Wang says he will not run for KMT chair

The China Post staff

Legislative Speaker Wang Jin-pyng yesterday confirmed that he is preparing for his presidential campaign and will not run for the Kuomintang’s (KMT’s) top post. Wang said he is ready to mount a presidential campaign although he has yet to make a formal announcement. It is the first time the parliamentary leader has admitted openly that he will run for the presidency. Wang said he will be too busy preparing the presidential campaign and handling his parliamentary job, and therefore will not be able to running for the KMT chairmanship. “The KMT chairmanship is definitely not one of my options,” Wang said. His major contender for the KMT presidential nomination, former KMT Chairman Ma Ying-jeou, said he was not surprised by Wang’s plan. But Ma stressed that the KMT will be fielding only “one single ticket” for the presidential poll. The chairmanship race is complicating the KMT presidential nomination, which will be decided by a primary if the contenders fail to agree a deal. Many KMT members fear that the leadership race will fuel an internal power struggle between supporters of Wang and Ma ahead of the year-end legislative elections. Ma stepped down as KMT chairman last month after he was indicted for corruption.

At the same time, Ma announced his presidential bid in what he described as a campaign to clear his name of corruption. While Ma is more popular with voters and grassroots party members, Wang has better ties with other KMT leaders, including former Chairman Lien Chan. Lien is trying to intervene into the rivalry between Wang and Ma to avoid a split that would benefit the ruling Democratic Progressive Party in next year’s presidential poll. Lien managed to have Wang and Ma agree to stay united during meeting before Chinese New Year. But they have not yet agreed how their rivalry can be settled. Lien also seems to be ready to come out of retirement to lead the KMT again. Wang’s decision not to run in the chairmanship election latest was like declaration of support for Lien’s return, observers said. But Wang denied that he had reached any deal with Lien over the party leadership election. KMT Legislator Hsu Shu-po yesterday claimed that more than half of his colleagues from the party support the idea of having Lien lead the KMT again. Hsu, who launched a drive calling for Lien’s return, said 67 of 111 KMT lawmakers had already endorsed his campaign. He claimed some party lawmakers promised to support but declined to sign his petition to be presented to Lien. Hsu declined to unveil the petition, but said he would vouch for the truth of his claim.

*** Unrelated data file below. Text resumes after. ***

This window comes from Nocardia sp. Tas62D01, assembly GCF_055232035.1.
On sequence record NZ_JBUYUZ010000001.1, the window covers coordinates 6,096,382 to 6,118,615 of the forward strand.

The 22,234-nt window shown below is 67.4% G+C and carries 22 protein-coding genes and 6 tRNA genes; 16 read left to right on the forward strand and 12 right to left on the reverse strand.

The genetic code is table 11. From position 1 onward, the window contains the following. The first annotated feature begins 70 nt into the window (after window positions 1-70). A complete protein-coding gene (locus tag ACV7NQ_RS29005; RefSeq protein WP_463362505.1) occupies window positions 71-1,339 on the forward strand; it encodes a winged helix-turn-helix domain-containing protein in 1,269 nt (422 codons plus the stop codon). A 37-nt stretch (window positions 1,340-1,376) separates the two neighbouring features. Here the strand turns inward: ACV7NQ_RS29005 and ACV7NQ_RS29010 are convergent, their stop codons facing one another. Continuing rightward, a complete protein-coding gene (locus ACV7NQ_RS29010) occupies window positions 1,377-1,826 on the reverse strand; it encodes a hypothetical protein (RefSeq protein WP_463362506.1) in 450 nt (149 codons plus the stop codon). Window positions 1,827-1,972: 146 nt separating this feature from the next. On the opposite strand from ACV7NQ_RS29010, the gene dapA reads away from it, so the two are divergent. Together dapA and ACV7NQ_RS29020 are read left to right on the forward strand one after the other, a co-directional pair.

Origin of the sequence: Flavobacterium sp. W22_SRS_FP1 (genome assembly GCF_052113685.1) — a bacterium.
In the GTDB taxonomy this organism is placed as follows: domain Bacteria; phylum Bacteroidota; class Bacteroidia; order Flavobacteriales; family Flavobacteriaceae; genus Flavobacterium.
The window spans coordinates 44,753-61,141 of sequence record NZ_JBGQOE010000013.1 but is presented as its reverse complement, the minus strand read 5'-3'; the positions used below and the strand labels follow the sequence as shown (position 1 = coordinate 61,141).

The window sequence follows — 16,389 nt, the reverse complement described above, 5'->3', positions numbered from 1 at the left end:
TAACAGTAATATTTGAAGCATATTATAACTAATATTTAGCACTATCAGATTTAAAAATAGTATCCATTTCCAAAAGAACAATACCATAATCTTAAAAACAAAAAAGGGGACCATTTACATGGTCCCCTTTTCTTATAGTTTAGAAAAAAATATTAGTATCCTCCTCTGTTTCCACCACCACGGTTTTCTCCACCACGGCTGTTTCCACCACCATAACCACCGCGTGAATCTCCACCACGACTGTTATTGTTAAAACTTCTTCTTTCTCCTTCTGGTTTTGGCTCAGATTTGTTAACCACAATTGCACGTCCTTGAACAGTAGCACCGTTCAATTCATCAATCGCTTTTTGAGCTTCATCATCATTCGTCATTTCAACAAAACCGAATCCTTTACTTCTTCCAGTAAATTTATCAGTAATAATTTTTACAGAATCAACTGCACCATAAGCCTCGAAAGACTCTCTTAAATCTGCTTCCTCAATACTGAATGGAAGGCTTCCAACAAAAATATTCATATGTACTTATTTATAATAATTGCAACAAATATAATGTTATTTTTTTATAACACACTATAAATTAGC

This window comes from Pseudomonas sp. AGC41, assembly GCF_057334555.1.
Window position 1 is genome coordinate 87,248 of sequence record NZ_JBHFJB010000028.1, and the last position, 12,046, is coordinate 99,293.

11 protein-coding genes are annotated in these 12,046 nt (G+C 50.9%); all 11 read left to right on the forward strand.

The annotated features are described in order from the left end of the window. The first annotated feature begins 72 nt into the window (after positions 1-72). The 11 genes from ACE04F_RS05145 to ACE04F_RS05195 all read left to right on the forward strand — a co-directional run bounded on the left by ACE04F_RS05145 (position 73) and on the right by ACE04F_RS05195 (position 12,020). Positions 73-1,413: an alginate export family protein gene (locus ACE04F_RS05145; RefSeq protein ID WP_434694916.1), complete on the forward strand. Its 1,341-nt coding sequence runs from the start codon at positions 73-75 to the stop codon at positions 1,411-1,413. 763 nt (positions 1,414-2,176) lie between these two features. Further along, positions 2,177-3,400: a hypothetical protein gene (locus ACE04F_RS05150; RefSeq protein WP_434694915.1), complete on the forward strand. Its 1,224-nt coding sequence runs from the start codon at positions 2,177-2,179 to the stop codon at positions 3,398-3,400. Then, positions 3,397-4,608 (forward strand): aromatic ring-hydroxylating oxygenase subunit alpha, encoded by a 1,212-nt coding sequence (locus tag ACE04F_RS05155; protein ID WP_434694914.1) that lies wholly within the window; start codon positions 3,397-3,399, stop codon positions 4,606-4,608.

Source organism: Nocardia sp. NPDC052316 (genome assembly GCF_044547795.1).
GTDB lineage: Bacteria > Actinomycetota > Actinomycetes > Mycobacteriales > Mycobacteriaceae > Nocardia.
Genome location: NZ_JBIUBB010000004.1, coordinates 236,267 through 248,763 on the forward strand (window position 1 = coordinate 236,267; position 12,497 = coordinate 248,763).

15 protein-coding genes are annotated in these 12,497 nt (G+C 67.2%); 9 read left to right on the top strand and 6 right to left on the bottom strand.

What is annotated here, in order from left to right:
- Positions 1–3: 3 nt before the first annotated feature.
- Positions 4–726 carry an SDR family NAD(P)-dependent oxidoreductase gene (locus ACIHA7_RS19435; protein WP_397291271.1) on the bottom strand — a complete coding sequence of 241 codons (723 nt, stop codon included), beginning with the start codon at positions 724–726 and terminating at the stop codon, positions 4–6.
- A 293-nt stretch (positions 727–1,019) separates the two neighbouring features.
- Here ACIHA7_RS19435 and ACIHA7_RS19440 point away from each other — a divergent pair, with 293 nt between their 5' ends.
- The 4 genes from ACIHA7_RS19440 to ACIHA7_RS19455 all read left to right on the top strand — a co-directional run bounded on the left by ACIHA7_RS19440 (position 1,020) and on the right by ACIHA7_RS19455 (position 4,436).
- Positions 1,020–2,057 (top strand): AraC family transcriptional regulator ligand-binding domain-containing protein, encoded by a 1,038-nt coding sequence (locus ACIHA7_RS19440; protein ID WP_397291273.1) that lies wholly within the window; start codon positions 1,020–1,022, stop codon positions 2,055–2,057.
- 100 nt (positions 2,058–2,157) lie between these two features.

The KMT has slated a by-election for April 7 to fill the post left behind by Ma. Lien led the party between 2000 and 2005 and was given the ceremonial title of KMT honorary chairman when he retired.

Lien’s top aide, Ting Yuan-chao maintained that if Lien returned to the top party post, it would not be out of his love of power. Lien would be acting as a mediator and arbitrator, Ting said.